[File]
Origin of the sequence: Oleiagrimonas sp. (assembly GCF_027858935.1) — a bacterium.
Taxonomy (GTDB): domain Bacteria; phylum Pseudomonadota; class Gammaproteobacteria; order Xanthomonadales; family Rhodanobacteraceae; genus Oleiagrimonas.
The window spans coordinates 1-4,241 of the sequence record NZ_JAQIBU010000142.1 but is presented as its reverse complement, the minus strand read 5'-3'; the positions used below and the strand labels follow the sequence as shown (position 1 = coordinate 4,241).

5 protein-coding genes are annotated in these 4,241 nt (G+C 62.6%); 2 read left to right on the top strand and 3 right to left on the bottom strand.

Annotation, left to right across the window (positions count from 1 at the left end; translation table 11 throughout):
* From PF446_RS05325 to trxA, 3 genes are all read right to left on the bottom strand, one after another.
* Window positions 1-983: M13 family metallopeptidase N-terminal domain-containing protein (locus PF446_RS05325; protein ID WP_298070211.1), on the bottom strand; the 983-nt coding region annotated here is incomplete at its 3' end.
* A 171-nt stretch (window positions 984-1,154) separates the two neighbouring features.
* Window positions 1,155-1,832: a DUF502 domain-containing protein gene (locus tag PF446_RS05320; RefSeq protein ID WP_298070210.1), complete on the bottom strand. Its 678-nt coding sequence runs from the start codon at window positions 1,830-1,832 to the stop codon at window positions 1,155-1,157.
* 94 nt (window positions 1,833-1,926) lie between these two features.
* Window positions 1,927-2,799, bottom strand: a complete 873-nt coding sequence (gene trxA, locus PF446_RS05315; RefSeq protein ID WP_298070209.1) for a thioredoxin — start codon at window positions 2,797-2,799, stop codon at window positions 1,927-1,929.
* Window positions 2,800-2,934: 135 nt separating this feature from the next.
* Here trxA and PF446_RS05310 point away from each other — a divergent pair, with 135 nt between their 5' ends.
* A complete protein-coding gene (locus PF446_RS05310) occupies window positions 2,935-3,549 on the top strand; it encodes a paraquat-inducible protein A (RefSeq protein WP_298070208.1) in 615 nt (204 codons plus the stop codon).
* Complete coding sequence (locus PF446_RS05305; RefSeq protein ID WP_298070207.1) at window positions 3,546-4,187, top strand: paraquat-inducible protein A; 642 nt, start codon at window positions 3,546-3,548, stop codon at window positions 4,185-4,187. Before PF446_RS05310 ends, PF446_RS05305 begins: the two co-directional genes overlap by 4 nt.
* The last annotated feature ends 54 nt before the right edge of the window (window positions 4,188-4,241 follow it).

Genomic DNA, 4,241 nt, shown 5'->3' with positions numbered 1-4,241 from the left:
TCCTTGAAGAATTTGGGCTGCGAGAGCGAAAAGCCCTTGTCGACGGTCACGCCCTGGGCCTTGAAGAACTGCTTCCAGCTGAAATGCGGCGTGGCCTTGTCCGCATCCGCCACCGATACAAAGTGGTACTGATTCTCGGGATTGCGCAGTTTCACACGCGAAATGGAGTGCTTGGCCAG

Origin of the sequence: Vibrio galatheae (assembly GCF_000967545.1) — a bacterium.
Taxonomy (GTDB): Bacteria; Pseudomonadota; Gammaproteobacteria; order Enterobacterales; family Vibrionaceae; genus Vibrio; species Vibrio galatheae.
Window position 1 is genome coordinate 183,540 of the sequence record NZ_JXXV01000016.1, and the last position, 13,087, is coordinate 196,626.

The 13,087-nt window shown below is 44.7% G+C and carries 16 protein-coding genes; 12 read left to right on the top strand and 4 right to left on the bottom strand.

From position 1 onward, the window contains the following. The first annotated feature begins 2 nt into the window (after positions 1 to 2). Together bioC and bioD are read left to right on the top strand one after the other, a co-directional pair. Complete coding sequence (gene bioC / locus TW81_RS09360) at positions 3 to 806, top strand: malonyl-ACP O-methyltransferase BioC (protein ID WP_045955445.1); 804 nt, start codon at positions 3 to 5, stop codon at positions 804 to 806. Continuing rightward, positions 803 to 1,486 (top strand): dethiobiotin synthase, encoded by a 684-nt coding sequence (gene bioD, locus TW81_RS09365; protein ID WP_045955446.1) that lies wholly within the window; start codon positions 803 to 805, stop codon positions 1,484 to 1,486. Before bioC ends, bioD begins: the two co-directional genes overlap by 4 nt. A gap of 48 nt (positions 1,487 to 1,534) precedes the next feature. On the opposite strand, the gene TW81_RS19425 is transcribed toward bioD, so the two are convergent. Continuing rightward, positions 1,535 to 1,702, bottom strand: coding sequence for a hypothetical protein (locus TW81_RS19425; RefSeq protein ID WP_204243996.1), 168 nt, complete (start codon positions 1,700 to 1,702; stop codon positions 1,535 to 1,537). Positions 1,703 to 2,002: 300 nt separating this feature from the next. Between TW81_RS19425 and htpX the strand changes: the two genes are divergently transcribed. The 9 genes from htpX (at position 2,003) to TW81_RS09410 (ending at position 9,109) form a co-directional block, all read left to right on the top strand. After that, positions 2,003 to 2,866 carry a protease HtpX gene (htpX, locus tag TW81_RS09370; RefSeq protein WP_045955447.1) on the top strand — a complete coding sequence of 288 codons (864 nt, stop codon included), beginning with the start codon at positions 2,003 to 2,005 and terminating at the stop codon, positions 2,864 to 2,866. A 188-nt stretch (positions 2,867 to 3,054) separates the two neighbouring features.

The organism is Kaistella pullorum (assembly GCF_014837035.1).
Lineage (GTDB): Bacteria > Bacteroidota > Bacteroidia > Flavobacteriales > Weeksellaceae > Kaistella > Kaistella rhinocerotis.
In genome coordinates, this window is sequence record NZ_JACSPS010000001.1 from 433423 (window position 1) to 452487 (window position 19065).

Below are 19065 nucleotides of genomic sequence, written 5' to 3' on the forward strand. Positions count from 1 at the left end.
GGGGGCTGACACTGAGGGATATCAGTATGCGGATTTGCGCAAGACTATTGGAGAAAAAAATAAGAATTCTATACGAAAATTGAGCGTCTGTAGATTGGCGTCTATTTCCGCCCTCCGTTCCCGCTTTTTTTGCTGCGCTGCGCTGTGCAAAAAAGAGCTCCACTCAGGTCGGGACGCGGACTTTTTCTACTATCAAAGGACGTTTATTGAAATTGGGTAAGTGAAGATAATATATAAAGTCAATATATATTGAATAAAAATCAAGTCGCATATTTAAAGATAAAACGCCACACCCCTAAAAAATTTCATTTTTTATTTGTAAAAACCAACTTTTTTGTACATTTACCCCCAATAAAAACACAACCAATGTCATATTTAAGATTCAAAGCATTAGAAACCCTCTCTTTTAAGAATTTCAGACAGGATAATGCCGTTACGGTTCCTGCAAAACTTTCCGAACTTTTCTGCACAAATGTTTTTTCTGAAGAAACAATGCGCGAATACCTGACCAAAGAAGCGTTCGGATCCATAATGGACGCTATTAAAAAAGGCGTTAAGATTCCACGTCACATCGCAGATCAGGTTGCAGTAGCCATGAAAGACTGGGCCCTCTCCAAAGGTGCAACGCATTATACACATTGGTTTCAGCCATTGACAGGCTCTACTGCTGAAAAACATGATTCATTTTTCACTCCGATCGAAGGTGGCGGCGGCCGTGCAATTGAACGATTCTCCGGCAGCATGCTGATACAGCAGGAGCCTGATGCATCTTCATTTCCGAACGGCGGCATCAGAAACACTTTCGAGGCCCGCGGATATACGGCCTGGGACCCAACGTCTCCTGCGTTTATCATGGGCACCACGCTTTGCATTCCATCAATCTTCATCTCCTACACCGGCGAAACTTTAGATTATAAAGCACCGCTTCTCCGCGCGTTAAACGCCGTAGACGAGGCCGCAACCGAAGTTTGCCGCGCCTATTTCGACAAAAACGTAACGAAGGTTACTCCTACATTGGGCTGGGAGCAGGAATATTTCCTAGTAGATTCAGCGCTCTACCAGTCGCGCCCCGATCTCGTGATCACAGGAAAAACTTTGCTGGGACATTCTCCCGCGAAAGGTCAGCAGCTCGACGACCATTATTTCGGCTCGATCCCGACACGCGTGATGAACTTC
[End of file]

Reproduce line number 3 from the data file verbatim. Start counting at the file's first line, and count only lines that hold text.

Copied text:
The window spans coordinates 1-4,241 of the sequence record NZ_JAQIBU010000142.1 but is presented as its reverse complement, the minus strand read 5'-3'; the positions used below and the strand labels follow the sequence as shown (position 1 = coordinate 4,241).